Levonorgestrel is one of the longest-studied types of progestin, and all the scientific evidence to date shows it is super safe. It’s used in hormonal IUDs, some emergency contraception pills, and certain birth control pills.
If you throw up within two hours of taking your pill, treat it as a missed pill and take the next pill in your pack right away. Depending on which type of pill you use and where you are in your pill pack, you may need to use a back-up method like condoms for the next seven days to prevent pregnancy.
The short answer is yes—there’s no reason to take a break from the pill unless you’ve decided you want to get pregnant. That’s true for continuous use of the pill too—although if you experience spotting, you may want to take an occasional break (3 days minimum, 7 days max) to manage it.
There’s been lots of research on birth control pills over the years and the consensus is that long-term use doesn’t affect your ability to get pregnant once you stop taking the pill. It’s always a good idea to stay current on your annual health exams, whether you use the pill or another method. Our health changes over time, and some changes like rising blood pressure or worse migraines may make it risky to use methods with estrogen.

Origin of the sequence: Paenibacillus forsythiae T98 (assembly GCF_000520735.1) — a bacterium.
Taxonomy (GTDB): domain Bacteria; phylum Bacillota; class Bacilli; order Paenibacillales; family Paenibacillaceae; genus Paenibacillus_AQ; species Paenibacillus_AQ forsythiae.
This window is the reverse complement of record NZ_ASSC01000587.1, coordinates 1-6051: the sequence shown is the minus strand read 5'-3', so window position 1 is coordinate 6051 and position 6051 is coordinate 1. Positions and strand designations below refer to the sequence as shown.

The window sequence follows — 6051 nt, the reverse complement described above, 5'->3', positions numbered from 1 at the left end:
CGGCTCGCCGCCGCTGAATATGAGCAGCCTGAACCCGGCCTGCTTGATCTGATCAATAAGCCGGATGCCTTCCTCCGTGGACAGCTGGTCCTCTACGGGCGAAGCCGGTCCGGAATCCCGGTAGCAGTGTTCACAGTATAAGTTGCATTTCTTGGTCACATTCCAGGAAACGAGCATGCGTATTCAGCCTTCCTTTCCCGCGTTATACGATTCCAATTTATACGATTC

If you have dysmenorrhea (the medical term for extremely painful periods), hormonal birth control can make a big difference. Options like the combination pill or a hormonal IUD can reduce the level of pain and heaviness of your bleeding, basically making it easier for you to live your life when you have your period. There are a bunch of hormonal methods that can help regulate your periods, decrease bleeding, or even make your period go away completely.
If you’re just not vibing with your choice of birth control, it might be time to switch things up! But before you do, it’s important to take a second to ask yourself some questions to make sure you’re ready. Thinking about why you want to switch methods and what your needs are going forward will help you and your health care provider plan your next steps.
If you’d like to stop your birth control and try to get pregnant, here’s some information about returning to fertility after using different methods of birth control.
Whether it’s the shot, the pill, the patch, or the ring, lots of people have a hard time remembering to stay on top of their method. And with busy lives and a million other things on our minds, who can blame us?
If you struggle to remember to take your pill, change your patch or ring, or get your shot, we recommend trying out our reminder app. It’s easy to use, free, and features cheeky, entertaining content with every reminder. Life can be stressful—remembering your birth control shouldn’t be.